We often talk about social media in the context of large consumer brands and marketing agencies, but perhaps one of the most interesting applications of social media is in — believe it or not — the government. It actually makes a lot of sense if you think about it. Government has a responsibility to connect with its citizens and is most effective when communication can occur freely. In place of unidirectional printed newsletters and press conferences, why not engage citizens through Facebook and YouTube? One reason to hesitate is the issue of social media public records.
Government agencies have actually done a fairly impressive job of embracing social channels. It can be difficult to find a federal, state, or local agency these days without some type of social media presence. A recent study shows that 92% of federal employees are on social networks and 74% now use social media at work. The most popular social networks in the public sector appear to be Facebook, Twitter, and YouTube.
Tweets = social media public records?
Social media usage by the government obviously raises new issues. One of the most important is the issue of social media public records. Thanks to the Freedom of Information Act (FOIA) and laws in each state, we as citizens are entitled to a vast amount of government information and records. These records generally include anything related to the business of a public agency including the agency’s electronic communication. So does this mean a tweet is a public record? How about comments on a public agency’s Facebook post? What about a YouTube video?
Although each state law seems to define the issue slightly differently, the answer is a resounding yes: the activity of government-related social media accounts must be treated as public record. Here are examples from a few states:
“Like other forms of communication, social media posts are public records. That means they require you to retain them. They are also covered by the First Amendment to the U.S. Constitution and the Oregon Constitution. Agencies that use social media must understand that they will need to retain content and decide whether to moderate comments that appear on their sites.”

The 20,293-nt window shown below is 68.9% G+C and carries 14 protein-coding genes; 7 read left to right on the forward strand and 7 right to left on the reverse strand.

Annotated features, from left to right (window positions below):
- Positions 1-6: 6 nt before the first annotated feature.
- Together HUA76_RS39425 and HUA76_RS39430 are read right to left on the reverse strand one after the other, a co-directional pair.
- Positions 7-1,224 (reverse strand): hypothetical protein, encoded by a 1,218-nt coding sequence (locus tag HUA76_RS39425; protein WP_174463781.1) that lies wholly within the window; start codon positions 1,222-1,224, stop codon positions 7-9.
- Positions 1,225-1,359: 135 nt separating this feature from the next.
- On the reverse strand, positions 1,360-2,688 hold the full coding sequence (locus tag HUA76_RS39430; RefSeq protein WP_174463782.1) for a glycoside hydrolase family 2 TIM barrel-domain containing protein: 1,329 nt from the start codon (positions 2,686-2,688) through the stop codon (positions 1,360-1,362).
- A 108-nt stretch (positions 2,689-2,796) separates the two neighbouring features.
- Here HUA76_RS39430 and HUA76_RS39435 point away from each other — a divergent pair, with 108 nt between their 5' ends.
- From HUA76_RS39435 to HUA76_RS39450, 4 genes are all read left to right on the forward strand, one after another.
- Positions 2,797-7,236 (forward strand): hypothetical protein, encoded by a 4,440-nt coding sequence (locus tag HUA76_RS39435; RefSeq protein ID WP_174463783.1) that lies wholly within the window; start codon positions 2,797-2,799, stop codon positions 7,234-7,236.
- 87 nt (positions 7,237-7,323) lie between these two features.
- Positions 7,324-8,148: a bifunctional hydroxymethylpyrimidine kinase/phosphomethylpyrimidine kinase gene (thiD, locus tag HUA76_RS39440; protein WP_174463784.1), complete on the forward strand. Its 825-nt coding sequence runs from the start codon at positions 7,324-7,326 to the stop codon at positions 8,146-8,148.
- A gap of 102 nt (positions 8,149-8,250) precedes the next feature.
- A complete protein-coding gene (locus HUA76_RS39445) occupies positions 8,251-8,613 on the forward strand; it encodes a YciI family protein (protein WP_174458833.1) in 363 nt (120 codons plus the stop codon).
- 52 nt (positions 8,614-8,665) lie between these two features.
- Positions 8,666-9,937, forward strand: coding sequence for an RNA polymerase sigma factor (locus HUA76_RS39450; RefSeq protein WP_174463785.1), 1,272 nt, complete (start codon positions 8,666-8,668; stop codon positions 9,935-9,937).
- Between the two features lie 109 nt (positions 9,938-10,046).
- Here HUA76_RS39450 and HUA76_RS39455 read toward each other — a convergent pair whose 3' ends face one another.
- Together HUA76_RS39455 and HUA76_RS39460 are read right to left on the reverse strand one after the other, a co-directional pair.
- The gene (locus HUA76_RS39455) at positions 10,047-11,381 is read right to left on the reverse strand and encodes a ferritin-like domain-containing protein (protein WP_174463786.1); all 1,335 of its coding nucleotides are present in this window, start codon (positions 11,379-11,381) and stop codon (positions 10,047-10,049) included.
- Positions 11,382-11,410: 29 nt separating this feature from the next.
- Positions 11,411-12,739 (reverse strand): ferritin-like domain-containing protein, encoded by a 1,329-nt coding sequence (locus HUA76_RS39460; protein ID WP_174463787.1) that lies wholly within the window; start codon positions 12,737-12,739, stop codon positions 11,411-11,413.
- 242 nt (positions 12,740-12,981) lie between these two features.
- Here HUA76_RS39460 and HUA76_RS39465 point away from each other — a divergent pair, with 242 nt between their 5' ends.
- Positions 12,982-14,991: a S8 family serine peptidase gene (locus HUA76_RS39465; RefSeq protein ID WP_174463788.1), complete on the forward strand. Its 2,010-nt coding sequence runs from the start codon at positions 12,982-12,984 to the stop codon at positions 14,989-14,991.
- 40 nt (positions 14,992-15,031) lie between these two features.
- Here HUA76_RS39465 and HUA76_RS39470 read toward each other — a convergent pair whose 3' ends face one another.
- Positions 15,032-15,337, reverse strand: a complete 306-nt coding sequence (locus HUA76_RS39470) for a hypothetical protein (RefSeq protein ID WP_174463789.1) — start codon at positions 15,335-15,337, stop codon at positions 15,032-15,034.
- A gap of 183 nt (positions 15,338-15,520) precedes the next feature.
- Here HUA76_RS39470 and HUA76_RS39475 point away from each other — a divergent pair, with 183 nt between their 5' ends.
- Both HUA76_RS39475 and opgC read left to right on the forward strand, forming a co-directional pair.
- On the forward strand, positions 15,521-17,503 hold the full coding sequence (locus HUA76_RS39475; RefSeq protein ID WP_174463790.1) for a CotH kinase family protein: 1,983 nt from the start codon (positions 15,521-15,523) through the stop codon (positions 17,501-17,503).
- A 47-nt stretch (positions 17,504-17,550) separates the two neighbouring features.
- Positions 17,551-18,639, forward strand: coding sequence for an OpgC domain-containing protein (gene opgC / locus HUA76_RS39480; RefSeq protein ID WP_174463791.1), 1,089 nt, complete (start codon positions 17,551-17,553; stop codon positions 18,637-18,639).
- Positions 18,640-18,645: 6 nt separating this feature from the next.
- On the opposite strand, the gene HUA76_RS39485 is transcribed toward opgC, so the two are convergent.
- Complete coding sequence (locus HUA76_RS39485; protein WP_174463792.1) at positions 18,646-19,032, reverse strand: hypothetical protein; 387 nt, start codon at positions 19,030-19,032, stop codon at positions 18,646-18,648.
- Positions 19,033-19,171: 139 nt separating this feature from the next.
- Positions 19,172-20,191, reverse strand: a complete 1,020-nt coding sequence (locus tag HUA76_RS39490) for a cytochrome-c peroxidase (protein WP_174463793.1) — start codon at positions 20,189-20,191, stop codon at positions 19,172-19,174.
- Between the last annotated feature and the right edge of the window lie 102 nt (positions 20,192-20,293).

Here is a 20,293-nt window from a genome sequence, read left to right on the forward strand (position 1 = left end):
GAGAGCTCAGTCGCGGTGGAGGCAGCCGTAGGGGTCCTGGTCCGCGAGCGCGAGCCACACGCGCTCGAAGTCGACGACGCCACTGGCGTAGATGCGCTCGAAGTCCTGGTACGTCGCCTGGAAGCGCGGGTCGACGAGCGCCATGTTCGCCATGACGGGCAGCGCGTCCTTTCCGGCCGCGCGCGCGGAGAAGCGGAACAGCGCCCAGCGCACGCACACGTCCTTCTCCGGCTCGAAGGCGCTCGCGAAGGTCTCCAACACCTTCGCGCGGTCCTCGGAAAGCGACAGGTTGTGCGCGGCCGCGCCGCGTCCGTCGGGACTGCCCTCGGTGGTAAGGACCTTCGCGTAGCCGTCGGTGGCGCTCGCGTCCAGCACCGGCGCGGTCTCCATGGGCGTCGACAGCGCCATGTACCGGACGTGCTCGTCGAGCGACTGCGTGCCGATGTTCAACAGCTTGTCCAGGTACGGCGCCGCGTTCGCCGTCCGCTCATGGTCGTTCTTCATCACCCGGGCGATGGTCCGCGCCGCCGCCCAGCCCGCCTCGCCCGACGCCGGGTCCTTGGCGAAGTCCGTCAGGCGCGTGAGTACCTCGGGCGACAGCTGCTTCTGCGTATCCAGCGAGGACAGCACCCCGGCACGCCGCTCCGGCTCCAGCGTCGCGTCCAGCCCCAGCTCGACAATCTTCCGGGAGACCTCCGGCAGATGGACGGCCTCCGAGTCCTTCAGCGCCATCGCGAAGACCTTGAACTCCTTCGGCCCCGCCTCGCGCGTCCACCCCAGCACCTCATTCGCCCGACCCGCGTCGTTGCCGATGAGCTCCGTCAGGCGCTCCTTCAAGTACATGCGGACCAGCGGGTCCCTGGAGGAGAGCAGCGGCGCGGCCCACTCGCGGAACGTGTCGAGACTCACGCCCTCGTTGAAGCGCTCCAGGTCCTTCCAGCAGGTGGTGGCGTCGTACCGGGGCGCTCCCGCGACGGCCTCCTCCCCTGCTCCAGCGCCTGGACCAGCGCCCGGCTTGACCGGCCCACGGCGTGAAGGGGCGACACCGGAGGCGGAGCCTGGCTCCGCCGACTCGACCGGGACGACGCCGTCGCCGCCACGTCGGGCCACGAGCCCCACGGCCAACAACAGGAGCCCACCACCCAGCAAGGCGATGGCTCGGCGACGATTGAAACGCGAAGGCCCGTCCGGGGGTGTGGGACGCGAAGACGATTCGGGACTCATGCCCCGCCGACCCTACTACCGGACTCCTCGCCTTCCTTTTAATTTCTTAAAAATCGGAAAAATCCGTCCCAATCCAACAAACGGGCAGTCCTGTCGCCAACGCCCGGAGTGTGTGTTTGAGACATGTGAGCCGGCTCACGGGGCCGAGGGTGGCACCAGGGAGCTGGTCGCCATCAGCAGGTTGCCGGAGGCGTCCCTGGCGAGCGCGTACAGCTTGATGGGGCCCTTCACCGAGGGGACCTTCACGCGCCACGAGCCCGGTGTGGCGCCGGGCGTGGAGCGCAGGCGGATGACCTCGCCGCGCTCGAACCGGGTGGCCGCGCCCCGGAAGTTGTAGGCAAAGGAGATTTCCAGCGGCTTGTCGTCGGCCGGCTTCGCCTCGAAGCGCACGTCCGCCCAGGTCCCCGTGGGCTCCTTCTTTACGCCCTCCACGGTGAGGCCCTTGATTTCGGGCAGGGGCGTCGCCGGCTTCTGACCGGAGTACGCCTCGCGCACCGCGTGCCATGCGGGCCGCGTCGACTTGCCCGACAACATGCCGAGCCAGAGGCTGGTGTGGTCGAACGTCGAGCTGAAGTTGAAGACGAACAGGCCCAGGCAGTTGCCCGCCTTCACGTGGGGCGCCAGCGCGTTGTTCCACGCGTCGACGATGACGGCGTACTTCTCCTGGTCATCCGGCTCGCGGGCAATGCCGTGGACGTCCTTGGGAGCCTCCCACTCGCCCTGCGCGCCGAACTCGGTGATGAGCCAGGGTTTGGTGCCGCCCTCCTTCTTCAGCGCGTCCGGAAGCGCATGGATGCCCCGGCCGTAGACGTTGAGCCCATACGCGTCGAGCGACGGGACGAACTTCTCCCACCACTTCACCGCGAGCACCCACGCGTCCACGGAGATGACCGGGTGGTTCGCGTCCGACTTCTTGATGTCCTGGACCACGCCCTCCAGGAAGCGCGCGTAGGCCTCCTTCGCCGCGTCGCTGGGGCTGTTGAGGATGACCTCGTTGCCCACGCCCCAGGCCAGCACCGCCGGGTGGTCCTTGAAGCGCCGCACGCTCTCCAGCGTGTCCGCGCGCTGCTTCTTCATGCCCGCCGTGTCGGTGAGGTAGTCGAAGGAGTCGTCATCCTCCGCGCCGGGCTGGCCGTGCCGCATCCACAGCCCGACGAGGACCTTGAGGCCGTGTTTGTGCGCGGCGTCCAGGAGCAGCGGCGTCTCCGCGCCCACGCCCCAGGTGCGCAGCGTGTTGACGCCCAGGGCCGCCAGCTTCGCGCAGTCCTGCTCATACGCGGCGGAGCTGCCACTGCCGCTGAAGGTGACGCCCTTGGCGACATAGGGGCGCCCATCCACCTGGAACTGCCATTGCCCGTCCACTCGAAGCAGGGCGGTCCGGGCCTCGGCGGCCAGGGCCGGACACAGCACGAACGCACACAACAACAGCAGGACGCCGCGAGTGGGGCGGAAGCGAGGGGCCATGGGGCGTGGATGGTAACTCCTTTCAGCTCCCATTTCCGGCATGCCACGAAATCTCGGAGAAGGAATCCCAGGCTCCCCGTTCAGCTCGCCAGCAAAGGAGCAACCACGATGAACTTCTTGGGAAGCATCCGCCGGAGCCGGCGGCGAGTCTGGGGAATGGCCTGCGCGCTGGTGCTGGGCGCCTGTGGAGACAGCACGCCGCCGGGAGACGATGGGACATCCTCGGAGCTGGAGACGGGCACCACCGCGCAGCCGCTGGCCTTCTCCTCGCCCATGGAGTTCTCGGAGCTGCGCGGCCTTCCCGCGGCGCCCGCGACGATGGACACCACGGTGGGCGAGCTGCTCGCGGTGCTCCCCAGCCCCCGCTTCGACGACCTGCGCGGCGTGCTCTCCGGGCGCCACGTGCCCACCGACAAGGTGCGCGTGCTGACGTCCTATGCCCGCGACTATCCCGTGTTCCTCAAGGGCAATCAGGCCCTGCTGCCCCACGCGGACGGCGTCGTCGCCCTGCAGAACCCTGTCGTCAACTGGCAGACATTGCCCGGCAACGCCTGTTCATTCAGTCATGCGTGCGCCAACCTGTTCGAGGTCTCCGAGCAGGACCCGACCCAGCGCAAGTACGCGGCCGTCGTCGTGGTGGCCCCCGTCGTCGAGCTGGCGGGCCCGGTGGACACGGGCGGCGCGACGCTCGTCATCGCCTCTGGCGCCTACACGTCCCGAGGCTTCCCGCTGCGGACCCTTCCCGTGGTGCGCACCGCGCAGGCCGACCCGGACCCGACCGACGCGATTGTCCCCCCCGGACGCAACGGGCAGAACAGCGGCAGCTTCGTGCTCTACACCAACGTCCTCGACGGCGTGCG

“Communication through local government-related social media is considered a public record under G.S. 132 and will be managed as such.”
“Social media sites may contain communications sent to or received by state employees, and such communications are therefore public records subject to State Records Retention requirements. These retention requirements apply regardless of the form of the record (digital text, photos, audio, or video, for example).”
Social media records management
Now that we’ve established that social media use by a government agency constitutes public record, we must consider a far more difficult question: how can public agencies reasonably capture and archive this information so that it can be made available as public record. The reality is that records management is a complex topic and one that many public agencies have cited as a key concern. In fact, the Federal Records Council (FRC) specifically identified Web 2.0 records management as a “top three” issue for 2011.
Various agencies seem to be grappling with the issue in different ways. For examples, the state of North Carolina is having some success using existing webpage archiving technology. On the other hand, many agencies are simply copying and pasting social media content into a Word document stored on a shared drive.
At ArchiveSocial, we realized that there must be a better way to accurately capture and preserve records. We’re working on technology that simplifies social media record management for organizations of all shapes and sizes: from highly-regulated financial firms to public agencies striving to comply with social media public records laws. Our social media archiving technology automatically captures content in its most native form and stores the data in a forensically sound archive. Additionally, we provide an elegant — yet powerful — user interface to view and instantly locate records when needed.
We are launching soon and would love to work closely with public agencies who need help with social media record-keeping.